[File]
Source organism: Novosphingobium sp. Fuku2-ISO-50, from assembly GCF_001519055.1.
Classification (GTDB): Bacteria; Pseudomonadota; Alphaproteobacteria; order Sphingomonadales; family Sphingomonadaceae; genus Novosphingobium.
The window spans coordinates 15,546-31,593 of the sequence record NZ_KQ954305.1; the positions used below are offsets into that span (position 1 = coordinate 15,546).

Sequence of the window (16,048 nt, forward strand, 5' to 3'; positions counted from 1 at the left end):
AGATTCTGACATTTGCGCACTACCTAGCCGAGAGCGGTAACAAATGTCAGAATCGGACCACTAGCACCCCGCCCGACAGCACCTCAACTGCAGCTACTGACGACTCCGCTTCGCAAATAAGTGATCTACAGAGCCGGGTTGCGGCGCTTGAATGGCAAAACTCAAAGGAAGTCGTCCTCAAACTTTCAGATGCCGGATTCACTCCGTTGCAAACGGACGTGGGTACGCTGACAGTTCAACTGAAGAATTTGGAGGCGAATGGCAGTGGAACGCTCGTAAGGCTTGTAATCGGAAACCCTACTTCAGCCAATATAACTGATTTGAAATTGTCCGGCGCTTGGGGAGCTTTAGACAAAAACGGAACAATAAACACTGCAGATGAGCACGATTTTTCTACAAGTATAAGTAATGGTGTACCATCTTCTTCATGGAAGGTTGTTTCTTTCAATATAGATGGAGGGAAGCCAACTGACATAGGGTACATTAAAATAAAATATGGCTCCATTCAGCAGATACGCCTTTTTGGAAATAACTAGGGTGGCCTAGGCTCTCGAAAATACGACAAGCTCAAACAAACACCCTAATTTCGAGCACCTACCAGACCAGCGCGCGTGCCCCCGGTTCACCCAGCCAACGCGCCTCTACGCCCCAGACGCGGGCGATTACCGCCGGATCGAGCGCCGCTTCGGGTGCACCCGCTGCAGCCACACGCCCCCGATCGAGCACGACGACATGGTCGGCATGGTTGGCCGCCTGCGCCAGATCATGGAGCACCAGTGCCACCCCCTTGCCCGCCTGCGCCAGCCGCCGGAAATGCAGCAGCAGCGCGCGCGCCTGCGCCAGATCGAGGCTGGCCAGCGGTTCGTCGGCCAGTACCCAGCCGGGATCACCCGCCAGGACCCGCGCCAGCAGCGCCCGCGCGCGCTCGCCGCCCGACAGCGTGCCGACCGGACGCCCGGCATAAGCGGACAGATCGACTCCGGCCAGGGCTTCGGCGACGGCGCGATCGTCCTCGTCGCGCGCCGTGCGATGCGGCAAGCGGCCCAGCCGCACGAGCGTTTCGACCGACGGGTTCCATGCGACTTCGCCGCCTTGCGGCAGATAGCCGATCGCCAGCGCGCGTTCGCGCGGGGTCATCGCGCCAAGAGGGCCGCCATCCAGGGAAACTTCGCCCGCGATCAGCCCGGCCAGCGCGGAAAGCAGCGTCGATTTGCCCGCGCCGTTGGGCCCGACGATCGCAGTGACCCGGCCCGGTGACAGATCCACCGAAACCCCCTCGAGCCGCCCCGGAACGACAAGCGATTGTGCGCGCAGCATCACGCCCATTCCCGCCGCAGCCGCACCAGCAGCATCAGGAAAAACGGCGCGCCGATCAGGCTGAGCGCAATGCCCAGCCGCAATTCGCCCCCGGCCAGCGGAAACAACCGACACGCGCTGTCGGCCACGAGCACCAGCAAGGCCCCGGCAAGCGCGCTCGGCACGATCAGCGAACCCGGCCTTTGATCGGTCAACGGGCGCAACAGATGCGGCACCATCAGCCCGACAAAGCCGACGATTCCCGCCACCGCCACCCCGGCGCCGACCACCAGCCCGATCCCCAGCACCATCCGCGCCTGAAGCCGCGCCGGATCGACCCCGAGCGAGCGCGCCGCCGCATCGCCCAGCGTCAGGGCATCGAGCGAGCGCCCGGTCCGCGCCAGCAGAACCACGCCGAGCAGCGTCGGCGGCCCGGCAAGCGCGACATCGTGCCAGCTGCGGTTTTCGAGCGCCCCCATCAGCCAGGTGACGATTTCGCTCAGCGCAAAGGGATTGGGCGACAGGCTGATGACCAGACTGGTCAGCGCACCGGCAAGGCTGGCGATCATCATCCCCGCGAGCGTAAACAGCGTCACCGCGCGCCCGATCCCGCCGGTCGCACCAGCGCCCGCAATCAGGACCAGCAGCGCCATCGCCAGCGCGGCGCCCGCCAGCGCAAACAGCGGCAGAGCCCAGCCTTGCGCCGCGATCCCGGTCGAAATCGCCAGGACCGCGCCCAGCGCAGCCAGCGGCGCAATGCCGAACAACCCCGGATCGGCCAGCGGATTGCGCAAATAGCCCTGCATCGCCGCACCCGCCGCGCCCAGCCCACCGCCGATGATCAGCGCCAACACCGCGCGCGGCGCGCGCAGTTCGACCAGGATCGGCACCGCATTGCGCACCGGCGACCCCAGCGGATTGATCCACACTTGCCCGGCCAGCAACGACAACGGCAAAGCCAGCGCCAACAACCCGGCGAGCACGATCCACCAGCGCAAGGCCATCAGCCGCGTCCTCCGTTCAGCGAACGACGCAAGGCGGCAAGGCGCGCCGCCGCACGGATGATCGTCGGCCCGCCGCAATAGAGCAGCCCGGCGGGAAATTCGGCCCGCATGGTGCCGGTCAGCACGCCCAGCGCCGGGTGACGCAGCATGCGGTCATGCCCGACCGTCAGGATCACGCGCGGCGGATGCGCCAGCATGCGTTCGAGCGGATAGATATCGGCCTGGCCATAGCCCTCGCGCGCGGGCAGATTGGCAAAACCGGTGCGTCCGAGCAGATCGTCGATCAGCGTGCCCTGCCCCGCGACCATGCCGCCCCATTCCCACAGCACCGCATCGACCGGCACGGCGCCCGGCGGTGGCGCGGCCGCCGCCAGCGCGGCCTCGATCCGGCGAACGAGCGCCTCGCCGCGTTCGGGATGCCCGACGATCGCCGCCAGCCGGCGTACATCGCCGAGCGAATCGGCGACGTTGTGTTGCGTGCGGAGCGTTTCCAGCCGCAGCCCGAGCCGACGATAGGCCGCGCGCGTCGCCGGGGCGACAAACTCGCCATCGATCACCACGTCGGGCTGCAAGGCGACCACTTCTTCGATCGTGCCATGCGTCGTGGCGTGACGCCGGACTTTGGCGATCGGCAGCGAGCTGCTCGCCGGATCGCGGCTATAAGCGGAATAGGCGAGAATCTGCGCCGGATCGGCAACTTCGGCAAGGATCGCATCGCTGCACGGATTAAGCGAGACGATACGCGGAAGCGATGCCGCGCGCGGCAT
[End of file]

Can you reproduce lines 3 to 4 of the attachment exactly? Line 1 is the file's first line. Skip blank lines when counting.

The window spans coordinates 15,546-31,593 of the sequence record NZ_KQ954305.1; the positions used below are offsets into that span (position 1 = coordinate 15,546).

Sequence of the window (16,048 nt, forward strand, 5' to 3'; positions counted from 1 at the left end):